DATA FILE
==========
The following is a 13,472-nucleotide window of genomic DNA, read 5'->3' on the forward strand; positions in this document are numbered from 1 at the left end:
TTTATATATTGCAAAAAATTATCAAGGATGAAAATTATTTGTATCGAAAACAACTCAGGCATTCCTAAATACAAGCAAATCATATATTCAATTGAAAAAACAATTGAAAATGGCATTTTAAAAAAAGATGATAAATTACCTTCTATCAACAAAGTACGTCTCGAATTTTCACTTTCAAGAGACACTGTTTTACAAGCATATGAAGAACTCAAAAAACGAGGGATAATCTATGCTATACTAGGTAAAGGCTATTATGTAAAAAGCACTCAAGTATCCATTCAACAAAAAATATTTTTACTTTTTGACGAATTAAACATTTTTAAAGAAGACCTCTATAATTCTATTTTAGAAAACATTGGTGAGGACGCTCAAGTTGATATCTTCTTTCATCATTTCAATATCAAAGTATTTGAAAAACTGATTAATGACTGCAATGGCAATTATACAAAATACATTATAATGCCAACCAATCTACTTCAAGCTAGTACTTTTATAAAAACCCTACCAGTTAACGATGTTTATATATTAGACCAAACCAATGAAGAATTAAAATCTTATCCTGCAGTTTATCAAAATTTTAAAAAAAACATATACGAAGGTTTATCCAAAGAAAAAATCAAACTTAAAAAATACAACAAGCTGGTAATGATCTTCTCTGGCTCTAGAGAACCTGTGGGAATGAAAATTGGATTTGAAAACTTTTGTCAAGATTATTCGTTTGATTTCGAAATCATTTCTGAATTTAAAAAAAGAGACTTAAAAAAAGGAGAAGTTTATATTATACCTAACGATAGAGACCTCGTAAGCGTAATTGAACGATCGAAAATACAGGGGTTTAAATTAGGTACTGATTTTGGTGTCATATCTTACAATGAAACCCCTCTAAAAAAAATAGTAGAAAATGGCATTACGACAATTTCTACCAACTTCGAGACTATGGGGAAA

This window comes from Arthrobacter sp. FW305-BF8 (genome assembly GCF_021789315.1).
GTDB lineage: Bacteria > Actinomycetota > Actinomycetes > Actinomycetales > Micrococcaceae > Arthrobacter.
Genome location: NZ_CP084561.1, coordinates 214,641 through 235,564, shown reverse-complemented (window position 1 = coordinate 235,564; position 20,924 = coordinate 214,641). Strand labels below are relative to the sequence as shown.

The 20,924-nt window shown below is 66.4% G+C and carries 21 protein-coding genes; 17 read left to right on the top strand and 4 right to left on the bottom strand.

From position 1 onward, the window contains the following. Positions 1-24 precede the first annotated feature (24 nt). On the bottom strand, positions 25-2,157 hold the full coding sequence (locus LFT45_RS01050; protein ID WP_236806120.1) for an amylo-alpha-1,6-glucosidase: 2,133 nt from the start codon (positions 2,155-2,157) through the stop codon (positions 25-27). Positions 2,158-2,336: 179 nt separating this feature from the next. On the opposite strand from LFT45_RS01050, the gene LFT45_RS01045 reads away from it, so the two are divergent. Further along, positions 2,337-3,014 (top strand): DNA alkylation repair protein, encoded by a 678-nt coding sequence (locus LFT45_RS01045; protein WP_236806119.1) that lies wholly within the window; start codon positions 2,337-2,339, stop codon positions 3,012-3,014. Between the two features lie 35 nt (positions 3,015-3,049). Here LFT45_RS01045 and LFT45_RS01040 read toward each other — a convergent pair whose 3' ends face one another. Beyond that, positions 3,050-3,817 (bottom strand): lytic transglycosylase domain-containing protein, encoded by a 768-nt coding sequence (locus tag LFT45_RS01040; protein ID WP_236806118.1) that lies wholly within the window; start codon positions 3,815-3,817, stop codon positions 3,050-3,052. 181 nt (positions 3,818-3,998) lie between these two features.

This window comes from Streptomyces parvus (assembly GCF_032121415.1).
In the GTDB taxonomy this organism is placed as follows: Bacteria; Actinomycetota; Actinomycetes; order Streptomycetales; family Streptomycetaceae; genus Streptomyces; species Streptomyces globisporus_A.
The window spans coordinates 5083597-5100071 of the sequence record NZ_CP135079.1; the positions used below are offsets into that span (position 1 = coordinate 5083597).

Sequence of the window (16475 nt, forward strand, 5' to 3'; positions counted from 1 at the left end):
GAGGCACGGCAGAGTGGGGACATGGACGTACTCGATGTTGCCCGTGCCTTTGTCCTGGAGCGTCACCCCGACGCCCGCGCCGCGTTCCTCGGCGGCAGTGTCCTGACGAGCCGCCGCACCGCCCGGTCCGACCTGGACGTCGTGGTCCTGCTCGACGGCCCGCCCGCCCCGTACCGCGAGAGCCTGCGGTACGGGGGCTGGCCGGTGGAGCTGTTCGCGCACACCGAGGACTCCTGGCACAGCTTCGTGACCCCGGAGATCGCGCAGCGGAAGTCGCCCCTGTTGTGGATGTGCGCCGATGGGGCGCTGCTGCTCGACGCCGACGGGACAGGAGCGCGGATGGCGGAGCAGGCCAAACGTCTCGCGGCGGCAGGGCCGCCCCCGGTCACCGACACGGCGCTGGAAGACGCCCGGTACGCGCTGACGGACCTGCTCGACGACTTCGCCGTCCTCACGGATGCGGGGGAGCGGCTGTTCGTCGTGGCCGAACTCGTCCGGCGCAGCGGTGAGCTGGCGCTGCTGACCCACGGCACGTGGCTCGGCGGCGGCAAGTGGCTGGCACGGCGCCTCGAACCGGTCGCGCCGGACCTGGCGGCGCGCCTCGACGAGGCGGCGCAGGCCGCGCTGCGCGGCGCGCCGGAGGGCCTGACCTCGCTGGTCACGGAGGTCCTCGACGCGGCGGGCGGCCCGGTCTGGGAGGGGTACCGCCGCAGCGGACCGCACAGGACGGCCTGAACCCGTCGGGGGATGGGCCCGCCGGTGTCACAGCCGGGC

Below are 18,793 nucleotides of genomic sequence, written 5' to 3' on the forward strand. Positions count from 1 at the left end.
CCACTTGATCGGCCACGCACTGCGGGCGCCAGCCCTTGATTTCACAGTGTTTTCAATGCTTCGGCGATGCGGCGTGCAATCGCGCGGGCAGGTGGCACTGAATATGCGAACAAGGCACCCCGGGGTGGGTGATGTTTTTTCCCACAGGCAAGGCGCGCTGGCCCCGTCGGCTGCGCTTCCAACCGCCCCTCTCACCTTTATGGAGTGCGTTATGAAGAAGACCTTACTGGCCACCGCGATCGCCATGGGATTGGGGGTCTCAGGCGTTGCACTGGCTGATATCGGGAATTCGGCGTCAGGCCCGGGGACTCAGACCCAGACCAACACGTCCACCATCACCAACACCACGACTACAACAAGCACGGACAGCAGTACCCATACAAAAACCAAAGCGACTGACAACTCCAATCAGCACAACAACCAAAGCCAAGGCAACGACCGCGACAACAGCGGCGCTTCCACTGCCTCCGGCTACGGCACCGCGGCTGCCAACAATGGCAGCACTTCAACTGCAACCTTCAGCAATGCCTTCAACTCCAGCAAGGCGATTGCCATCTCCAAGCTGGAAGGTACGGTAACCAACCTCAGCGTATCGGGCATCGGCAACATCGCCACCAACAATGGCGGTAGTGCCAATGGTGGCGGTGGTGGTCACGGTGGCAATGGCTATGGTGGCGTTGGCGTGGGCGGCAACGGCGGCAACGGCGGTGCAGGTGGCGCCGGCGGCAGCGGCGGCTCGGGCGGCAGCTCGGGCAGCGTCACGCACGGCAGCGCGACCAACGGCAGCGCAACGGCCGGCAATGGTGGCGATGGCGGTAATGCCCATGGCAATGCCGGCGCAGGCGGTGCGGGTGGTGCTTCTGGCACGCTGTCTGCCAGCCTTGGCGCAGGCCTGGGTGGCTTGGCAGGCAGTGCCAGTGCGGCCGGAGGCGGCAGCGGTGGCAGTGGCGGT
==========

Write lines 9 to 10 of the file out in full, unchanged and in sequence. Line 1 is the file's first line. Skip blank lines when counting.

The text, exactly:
In the GTDB taxonomy this organism is placed as follows: Bacteria; Actinomycetota; Actinomycetes; order Streptomycetales; family Streptomycetaceae; genus Streptomyces; species Streptomyces globisporus_A.
The window spans coordinates 5083597-5100071 of the sequence record NZ_CP135079.1; the positions used below are offsets into that span (position 1 = coordinate 5083597).